For annuals, consider zinnias, coneflowers or marigolds. Perennials that add some hardy color to the landscape include Justicia, salvia and verbena. Of course, there are new varieties every year, so it is a good idea and often fun to visit local nurseries to see what is available and doing well in your area. Keep an eye out for potentially aggressive or invasive plants that are sometimes for sale. Things such as fountain grass (Pennisetum setaceum) can be spread unintentionally by weather and wildlife but are nonetheless available. If you are not certain which plants are invasive, visit the Arizona Department of Forestry and Fire Management website at dffm.az.gov.
I’ve noticed a few dirt mounds in my lawn that measure about 4 inches in diameter and 2-3 inches high. I suspect ants. What can I do to get rid of them permanently?
I suspect you are correct. Leafcutter ants and harvester ants are two common species you might encounter in this area. Plant damage and a parade of leaf bits between their mandibles would likely alert the presence of leafcutter ants. Harvester ants tend to appear a bit less organized and may be more of a nuisance because they sting. Putting ant bait stations in the midst of their trails or near their mounds is one solution. Gel baits work well because they allow the foragers to bring the toxic food back to the colony, where many ants will get a taste before the poison kicks in. Another option is to drop a more toxic insecticide directly in the holes of the ant hills. These products may work quickly on contact, but they lack the distribution potential of the gels. I also prefer the gel baits because they are less likely to harm other animal species. There is no permanent solution. These ant species were here long before us and will likely be here long after us.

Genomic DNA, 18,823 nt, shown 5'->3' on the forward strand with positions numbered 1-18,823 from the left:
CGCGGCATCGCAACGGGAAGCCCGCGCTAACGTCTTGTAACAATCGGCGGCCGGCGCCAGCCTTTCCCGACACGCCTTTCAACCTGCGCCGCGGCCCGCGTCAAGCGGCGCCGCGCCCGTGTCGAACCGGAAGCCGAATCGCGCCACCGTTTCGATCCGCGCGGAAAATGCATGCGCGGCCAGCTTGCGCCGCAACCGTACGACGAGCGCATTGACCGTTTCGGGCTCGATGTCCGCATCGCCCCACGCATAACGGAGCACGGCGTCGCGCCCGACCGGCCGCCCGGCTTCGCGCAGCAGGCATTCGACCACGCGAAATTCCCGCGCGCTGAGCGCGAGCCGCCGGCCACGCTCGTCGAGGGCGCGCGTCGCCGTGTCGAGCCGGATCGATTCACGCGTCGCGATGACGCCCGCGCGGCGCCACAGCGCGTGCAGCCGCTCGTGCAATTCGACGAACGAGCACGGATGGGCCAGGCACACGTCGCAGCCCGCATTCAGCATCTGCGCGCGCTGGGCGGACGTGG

Spring is good time to fertilize. The March/April time frame is when we should be applying the second citrus fertilizer dose. As perennial shrubs and trees spring back to faster growing, pay attention to their health. Leaves can often send a message about their needs for fertilizer and water. When things don’t look as they are supposed to, consider the possibility of a nutrient or water deficiency. Sometimes these needs manifest as yellowing leaves, but there may be other signs, such as the curling of leaves of a plant without sufficient water. There might be a simple fix, such as adjusting your irrigation controller to put out more water, or it might be sign of winter damage to irrigation tubes. In any case, it is important to make sure irrigation is in working order before we reach the hot and dry May/June time frame.